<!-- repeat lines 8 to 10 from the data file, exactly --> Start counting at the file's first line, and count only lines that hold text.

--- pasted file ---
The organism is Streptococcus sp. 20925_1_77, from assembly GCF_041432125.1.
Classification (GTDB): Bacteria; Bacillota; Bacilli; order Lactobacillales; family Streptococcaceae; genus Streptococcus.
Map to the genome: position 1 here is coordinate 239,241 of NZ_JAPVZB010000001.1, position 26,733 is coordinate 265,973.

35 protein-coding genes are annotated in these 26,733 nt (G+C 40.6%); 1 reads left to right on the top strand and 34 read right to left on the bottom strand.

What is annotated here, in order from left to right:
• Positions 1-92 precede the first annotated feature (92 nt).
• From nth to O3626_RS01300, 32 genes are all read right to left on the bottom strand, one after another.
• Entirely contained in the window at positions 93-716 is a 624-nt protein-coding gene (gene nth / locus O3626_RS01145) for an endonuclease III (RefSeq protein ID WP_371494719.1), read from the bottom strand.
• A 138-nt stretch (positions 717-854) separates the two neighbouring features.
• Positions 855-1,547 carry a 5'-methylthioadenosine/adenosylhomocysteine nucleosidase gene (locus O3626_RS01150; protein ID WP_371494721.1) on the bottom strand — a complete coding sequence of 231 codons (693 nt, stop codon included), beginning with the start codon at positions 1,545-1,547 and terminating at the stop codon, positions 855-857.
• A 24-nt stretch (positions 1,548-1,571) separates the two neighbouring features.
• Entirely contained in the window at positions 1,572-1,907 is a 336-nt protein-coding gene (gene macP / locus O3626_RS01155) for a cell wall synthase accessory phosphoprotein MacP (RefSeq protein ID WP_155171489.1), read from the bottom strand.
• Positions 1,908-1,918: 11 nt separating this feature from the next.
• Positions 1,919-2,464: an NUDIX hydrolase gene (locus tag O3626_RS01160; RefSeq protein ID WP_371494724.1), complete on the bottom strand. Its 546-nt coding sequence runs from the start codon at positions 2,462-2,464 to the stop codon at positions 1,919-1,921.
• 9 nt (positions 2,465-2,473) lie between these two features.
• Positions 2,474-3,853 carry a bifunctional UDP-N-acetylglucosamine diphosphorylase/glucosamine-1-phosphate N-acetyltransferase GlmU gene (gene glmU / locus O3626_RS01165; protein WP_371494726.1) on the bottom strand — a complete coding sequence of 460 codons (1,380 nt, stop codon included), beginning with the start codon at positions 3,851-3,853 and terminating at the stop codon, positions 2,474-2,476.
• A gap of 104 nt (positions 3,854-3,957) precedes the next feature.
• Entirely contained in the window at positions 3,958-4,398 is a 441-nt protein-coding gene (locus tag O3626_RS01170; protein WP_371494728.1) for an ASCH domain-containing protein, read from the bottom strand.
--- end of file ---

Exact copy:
• Entirely contained in the window at positions 93-716 is a 624-nt protein-coding gene (gene nth / locus O3626_RS01145) for an endonuclease III (RefSeq protein ID WP_371494719.1), read from the bottom strand.
• A 138-nt stretch (positions 717-854) separates the two neighbouring features.
• Positions 855-1,547 carry a 5'-methylthioadenosine/adenosylhomocysteine nucleosidase gene (locus O3626_RS01150; protein ID WP_371494721.1) on the bottom strand — a complete coding sequence of 231 codons (693 nt, stop codon included), beginning with the start codon at positions 1,545-1,547 and terminating at the stop codon, positions 855-857.